We all know a single moment can change everything. The things we fear, the way we spend, and the time we value can all change in a second. The question is: What moments are big enough to change the way we operate as a country? The threat of nuclear disaster in Japan may change our conversations about nuclear power, but as Michael Hirsh writes in this week's National Journal magazine, it probably won't provoke Washington to change policy.
We take a look at the disasters—both natural and man-made—that led to real reform.
September 11, 2001: The creation of The Department of Homeland Security
President George W. Bush announced the creation of the Department of Homeland Security immediately after the terrorist attacks of September 11, 2001.
Pearl Harbor (December 7, 1941): Entering World War II
The Japanese attack on Pearl Harbor catapulted the United States out of isolationism and onto the side of the allies in World War II. The move changed the outcome of the war and shaped the foreign policy that the United States still maintains today.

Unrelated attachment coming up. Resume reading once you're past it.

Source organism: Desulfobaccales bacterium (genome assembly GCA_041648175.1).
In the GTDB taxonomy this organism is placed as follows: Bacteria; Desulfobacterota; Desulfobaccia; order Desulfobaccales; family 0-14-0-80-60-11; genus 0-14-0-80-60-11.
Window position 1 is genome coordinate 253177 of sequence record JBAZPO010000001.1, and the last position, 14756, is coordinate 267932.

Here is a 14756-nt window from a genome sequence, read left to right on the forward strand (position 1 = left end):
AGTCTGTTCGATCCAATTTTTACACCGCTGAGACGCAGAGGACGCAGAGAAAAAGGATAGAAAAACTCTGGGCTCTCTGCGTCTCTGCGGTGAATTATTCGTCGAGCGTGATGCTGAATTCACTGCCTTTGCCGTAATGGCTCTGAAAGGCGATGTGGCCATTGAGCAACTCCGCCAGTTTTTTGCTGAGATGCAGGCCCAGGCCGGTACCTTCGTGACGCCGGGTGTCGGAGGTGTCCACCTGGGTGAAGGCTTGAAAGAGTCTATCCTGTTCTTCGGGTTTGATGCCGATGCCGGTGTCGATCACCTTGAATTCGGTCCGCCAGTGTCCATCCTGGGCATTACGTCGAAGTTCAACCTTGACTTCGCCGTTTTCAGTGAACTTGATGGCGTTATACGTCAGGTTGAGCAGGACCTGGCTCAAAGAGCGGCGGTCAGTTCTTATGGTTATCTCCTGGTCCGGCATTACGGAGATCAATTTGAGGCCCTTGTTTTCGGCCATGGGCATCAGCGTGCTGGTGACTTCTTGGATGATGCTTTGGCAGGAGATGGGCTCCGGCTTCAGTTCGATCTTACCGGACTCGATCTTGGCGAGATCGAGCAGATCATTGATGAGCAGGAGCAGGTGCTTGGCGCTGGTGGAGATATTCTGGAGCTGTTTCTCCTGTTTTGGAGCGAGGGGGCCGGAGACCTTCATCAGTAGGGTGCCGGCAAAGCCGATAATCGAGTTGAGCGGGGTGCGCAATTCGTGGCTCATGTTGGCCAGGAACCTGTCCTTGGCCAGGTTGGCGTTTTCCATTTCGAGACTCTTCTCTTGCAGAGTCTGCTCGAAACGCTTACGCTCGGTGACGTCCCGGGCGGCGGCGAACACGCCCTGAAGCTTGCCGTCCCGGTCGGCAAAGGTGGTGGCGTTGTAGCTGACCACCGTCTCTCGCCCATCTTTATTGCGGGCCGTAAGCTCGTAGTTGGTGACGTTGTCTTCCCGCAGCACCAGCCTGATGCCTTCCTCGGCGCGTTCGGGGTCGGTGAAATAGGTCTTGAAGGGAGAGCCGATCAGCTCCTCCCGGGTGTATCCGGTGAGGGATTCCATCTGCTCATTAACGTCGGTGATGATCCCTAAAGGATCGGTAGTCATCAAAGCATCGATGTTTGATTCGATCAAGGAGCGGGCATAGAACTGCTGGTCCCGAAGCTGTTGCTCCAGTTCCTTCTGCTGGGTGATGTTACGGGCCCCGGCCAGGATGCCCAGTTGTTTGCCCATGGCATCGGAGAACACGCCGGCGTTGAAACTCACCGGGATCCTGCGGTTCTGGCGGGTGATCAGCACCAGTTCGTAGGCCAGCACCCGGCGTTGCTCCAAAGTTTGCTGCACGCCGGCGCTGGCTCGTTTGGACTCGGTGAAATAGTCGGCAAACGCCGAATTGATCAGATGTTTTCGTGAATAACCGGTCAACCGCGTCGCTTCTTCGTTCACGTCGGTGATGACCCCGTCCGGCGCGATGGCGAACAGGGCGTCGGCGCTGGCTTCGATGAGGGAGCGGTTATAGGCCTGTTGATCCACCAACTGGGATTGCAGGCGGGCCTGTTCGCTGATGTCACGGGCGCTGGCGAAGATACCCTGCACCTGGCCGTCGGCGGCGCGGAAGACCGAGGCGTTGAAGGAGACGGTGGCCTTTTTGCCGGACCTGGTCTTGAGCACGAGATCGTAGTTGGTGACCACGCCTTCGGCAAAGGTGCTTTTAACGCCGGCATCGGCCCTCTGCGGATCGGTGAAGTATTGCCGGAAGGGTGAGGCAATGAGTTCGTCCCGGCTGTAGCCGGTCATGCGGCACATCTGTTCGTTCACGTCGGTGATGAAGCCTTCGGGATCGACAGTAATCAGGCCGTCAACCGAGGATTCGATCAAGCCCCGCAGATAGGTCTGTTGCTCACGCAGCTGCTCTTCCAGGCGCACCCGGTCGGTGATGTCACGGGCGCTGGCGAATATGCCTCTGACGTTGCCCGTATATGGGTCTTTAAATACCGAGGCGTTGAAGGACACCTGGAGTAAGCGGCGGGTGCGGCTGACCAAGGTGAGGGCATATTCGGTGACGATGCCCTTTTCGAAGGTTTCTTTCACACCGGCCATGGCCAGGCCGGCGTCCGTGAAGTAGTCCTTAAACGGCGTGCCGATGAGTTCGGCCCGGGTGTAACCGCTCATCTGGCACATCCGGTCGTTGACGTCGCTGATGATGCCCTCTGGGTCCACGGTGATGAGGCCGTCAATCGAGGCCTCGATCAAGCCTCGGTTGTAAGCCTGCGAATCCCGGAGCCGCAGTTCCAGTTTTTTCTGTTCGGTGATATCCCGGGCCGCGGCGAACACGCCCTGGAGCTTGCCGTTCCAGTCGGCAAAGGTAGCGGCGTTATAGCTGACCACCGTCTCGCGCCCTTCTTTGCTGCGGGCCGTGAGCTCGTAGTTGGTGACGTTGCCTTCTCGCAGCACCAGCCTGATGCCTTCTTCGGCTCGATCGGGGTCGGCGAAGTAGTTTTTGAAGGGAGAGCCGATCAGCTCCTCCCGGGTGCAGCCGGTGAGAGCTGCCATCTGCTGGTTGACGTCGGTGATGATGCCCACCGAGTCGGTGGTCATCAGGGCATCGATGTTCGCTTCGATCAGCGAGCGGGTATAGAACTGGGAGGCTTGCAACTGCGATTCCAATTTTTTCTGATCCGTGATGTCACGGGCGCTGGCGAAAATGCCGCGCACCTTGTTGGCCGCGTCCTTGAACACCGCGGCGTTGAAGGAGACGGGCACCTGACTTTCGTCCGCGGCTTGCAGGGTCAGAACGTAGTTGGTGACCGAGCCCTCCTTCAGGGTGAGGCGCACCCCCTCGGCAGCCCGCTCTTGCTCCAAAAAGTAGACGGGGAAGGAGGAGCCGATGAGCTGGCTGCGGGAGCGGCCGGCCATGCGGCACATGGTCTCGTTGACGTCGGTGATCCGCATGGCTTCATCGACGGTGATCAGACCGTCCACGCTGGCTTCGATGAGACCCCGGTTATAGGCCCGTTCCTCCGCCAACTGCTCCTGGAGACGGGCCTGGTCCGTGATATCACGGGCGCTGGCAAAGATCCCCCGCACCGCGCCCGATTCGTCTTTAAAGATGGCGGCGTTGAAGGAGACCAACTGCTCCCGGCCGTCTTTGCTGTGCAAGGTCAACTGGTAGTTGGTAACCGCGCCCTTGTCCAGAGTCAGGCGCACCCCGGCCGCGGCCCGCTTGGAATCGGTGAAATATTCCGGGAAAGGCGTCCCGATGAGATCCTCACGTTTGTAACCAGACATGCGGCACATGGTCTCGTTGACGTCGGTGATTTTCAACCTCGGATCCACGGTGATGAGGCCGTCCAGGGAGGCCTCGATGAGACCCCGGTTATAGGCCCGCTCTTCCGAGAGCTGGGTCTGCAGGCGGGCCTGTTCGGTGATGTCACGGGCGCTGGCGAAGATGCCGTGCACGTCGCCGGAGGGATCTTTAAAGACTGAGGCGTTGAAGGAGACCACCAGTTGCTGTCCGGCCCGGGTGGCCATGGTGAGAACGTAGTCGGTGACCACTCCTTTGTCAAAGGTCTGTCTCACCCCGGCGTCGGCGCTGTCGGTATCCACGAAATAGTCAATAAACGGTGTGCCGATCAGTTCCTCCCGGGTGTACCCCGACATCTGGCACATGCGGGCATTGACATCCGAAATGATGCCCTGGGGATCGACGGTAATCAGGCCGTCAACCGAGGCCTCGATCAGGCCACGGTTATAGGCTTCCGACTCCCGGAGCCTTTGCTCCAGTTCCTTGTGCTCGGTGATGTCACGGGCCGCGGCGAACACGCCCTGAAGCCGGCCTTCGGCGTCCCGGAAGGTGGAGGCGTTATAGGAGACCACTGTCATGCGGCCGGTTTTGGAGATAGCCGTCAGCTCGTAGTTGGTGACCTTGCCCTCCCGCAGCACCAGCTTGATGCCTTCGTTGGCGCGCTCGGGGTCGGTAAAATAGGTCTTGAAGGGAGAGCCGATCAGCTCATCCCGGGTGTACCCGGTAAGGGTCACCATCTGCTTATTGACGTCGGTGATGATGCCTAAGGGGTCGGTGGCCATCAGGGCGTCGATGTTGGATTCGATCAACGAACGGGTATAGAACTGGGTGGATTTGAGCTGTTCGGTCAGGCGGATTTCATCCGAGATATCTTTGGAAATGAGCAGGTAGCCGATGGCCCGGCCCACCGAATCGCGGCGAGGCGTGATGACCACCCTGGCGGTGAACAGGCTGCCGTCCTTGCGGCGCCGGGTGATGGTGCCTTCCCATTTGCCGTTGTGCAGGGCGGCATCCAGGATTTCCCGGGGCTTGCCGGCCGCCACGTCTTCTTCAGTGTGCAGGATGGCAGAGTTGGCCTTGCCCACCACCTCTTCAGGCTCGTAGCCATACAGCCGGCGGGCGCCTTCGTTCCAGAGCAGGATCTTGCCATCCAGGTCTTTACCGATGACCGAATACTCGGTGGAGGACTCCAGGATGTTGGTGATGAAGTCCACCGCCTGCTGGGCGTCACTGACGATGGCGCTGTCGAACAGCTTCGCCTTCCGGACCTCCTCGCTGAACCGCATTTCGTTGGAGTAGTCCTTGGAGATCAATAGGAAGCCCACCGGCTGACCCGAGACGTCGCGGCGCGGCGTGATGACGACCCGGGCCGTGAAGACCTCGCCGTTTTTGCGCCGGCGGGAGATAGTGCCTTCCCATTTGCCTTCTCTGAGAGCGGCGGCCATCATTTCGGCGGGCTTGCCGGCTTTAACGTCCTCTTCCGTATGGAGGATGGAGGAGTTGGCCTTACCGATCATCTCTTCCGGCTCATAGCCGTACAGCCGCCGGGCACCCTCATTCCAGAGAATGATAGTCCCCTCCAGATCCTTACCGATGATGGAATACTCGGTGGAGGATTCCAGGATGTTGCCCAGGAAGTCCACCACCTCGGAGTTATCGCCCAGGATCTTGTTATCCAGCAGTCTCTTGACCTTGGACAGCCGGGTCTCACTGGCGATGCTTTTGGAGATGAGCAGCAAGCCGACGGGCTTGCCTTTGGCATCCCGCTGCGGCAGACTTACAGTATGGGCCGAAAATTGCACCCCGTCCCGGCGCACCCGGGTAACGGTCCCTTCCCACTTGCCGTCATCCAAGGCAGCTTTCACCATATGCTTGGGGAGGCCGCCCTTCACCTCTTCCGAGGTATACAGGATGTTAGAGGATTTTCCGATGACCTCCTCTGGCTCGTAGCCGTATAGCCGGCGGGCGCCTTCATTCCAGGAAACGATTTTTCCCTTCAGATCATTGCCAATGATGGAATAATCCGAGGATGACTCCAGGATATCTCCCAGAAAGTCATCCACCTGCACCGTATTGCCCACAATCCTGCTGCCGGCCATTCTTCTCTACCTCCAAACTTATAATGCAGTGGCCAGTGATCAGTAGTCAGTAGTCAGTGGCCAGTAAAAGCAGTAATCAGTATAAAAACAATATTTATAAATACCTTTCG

Santa Barbara offshore oil spill (startedJanuary 28,1969): The creation of the EPA
A leak of 200,000 gallons of crude oil off the shore of California sparked a high amount of public outry. The EPA was created the following year, responding to the spill and a decade of heightened environmental consciousness. To help alleviate the troubled economy, drilling off of California's coast started again in 2008.
BP oil spill (started April 22, 2010): Moratorium on offshore drilling
After an explosion at the offshore oil rig Deepwater Horizon spilled an estimated 5 million barrels of oil from April through July of 2010, Obama placed a moratorium on all offshore drilling. The moratorium was not lifted until October. More regulations requiring congressional approval are still on the table but seem unlikely to pass.
Hurricane Katrina (September 5, 2005): FEMA reform
After Hurricane Katrina exposed weaknesses in the United States' ability to deal with natural disasters, President Bush signed the Post-Katrina Emergency Management Reform Act. The act mainly strengthened the Federal Emergency Management Agency, which is responsible for the "FEMA trailers" that house disaster victims.